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Plaintiffs Move for Order to Vacate Order of the Commissioner in Dog Bite Case


On 19 July 1987, a dog was taken to a shelter for having bitten three persons within a period of twenty-four months with sufficient severity so that medical attention was required. The dog was taken there on the day of his last dog bite incident to prevent further injury inflictions, dog attacks or animal attacks upon others, where he remains to this date.

Thereafter, petitioner moved to vacate the Order of the Commissioner of Health dated 21 August 1987 upon the ground, inter alia, that respondent had no jurisdiction over him and that the decision was in error.

Here, the issues presented are most serious because the life of the subject dog is contingent upon the results.

Only two arguments were urged by petitioner, the dog’s owner, in an effort to vacate the Order of the Commissioner of Health. First, that the Commissioner’s order to show cause notifying petitioner of the hearing was improperly served; and second, that service was improperly made because the order to show cause was not served pursuant to the rules (CPLR). Admittedly, three copies of the order to show cause were personally delivered at petitioner’s residence to petitioner’s father, who resides there. Petitioner argues that since it was a substituted service, copies of the order should also have been mailed. However, there was no allegation that petitioner did not receive the order to show cause from his father or that he did not have actual notice of the hearing. Indeed petitioner appeared represented by his attorney at the hearing at the proper place, date and time.

The Ruling:

Petitioner’s argument that the CPLR’s sections with regard to service must be followed in an administrative proceeding is without merit.

In an administrative proceeding, the standard for service is whether the notice under all the circumstances is reasonably calculated to make the parties aware of the proceeding so that they have an opportunity to be heard. The Supreme Court of the United States stated: An elementary and fundamental requirement of due process in any proceeding which is to be accorded finality is notice reasonably calculated, under all circumstances, to apprise interested parties of the pendency of the action and afford them an opportunity to present their objections. As with all administrative tribunals, the one that heard this matter derives its jurisdiction and powers from the statute which created it.

Moreover, the Health Code provides for service of a finding of violation as follows: Service of the finding of violation may be made personally upon the person alleged to have committed the violation, the permittee or registrant, upon the person who was required to hold the permit or to register, upon a member of the partnership or other group concerned, upon an officer of the corporation, upon a managing or general agent or upon any other person of suitable age and discretion. Service may also be made by certified or registered mail addressed to any person upon whom personal service could be made at the address of the alleged violator, or the address of the permittee listed in the permit issued by the Board or the Commissioner (or application therefor), to the registrant at the address in the registration forms, or at the address of the premises in question. In the case of service by mail, the return post office receipt shall be proof of the finding of violation.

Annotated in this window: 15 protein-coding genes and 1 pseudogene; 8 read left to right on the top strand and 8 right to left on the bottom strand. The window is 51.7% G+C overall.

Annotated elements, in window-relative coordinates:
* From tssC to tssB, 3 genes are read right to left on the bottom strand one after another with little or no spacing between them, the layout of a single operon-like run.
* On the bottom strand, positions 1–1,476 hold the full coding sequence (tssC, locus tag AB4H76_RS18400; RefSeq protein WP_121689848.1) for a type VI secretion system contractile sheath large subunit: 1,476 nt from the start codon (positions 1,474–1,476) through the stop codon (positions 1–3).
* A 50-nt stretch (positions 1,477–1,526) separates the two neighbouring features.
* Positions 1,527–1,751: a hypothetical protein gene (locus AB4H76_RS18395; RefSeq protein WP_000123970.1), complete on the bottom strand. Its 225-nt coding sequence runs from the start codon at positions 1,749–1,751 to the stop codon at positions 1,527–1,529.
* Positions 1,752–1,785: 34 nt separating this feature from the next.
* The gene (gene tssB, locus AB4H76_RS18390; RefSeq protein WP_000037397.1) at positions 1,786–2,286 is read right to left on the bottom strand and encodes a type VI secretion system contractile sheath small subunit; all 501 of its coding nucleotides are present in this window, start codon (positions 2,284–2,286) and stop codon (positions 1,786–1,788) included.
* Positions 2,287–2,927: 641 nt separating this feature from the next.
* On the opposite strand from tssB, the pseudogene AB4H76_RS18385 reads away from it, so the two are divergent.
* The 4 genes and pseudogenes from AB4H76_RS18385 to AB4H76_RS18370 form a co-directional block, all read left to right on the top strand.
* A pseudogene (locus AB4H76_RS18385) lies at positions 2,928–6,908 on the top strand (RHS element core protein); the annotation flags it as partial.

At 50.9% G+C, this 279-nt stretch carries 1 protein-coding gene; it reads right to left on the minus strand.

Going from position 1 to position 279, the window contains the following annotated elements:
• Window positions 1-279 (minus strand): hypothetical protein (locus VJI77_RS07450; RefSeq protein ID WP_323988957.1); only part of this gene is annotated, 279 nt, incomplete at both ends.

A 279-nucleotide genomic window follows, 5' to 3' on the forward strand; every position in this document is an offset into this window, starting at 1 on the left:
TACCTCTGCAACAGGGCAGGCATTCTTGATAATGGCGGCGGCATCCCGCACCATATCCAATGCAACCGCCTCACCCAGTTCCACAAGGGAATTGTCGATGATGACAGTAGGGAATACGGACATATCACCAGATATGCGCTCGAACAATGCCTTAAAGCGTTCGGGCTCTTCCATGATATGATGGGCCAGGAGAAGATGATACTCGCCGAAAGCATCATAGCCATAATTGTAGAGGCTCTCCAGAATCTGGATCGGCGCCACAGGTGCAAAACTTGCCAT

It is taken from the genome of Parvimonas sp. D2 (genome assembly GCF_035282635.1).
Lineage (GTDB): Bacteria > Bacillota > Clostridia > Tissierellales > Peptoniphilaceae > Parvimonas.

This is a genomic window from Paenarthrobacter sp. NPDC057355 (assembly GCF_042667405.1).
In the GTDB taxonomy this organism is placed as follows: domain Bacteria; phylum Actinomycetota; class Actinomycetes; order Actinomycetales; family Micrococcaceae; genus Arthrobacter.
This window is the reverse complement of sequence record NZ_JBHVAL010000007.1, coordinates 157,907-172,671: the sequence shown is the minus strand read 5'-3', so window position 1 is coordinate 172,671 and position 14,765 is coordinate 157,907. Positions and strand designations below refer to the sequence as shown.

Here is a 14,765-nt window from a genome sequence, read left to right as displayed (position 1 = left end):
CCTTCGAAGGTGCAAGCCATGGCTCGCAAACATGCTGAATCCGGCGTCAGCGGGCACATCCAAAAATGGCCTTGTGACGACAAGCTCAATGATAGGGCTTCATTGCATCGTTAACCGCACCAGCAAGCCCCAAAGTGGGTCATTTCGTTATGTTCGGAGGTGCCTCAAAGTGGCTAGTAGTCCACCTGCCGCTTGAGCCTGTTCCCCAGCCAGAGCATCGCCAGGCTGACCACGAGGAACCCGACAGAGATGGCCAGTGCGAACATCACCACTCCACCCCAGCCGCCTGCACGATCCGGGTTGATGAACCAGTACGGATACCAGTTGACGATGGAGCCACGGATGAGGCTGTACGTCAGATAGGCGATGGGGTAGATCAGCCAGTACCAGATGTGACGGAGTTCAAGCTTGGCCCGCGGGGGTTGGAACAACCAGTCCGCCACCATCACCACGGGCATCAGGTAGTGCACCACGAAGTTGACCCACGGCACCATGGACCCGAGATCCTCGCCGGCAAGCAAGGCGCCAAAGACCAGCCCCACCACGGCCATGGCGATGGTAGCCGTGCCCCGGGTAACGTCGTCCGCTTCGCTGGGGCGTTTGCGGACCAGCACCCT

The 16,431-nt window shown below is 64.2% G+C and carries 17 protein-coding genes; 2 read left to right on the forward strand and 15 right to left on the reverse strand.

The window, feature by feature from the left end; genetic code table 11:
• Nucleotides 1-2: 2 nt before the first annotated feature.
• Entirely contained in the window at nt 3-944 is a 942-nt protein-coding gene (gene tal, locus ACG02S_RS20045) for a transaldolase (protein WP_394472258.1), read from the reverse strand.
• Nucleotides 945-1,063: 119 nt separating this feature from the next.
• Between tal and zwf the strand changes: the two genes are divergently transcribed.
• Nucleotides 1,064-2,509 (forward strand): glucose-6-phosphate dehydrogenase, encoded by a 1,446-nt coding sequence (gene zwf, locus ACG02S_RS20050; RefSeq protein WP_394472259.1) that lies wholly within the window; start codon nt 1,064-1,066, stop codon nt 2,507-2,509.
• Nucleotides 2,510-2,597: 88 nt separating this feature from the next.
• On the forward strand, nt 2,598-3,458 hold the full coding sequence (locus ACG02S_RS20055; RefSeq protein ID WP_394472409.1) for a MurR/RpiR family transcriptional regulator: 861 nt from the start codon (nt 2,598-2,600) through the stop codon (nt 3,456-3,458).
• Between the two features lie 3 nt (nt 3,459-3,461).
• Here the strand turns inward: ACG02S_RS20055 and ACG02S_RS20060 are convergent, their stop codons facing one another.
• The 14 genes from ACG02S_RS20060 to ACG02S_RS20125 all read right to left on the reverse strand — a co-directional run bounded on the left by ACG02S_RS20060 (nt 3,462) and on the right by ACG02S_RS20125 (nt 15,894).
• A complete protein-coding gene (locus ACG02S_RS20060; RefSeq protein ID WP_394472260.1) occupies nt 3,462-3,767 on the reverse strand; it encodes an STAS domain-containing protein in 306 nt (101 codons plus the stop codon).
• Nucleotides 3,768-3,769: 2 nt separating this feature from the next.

Here, service was made upon a person of suitable age and discretion. Petitioner had his day in court during which he was represented by an attorney of his choice, had an opportunity to cross-examine witnesses and to present witnesses. He was even given an adjournment by the hearing examiner upon his request to get a veterinarian to examine the dog but he failed to do so. Thus, the court finds that due process was complied with by the notice procedure utilized by the Department of Health.

Should petitioner now be given another opportunity to have the subject dog examined by a veterinarian in order to prove that he is not vicious pursuant to the Health Code?

The Health Code states alternate grounds upon which a finding that an animal is vicious may be made. A finding under either section is sufficient under the law for the Department of Health to order an animal destroyed.

In the instant case, although the hearing examiner found that the subject dog was vicious and ought to be destroyed under the Health Code provisions and either finding would have justified her ruling, petitioner, at no time, has challenged such finding. Thus, petitioner’s plea for additional time to obtain a veterinarian for the purposes of determining whether or not the subject dog may properly be found to be vicious as defined in the Code is irrelevant and would be futile. The results for the dog would be the same. The dog, admittedly, having been found vicious under the Code, his fate is sealed.

As the often heard axiom of the law states that a dog is allowed one bite, sadly, the subject dog has exceeded his quota, threefold. Henceforth, the court is constrained to uphold the law and dismiss the petition.

Owning a dog is a privilege which can be taken away if it steps on the freedom of others, i.e., the safety of everyone else around. Should your right to be safe in your person be violated as a result of a dog attack incident, contact a New York Dog Attack Lawyer as soon as practicable. Contact Stephen Bilkis & Associates and consult with our NY Dog Bite Attorneys for free.

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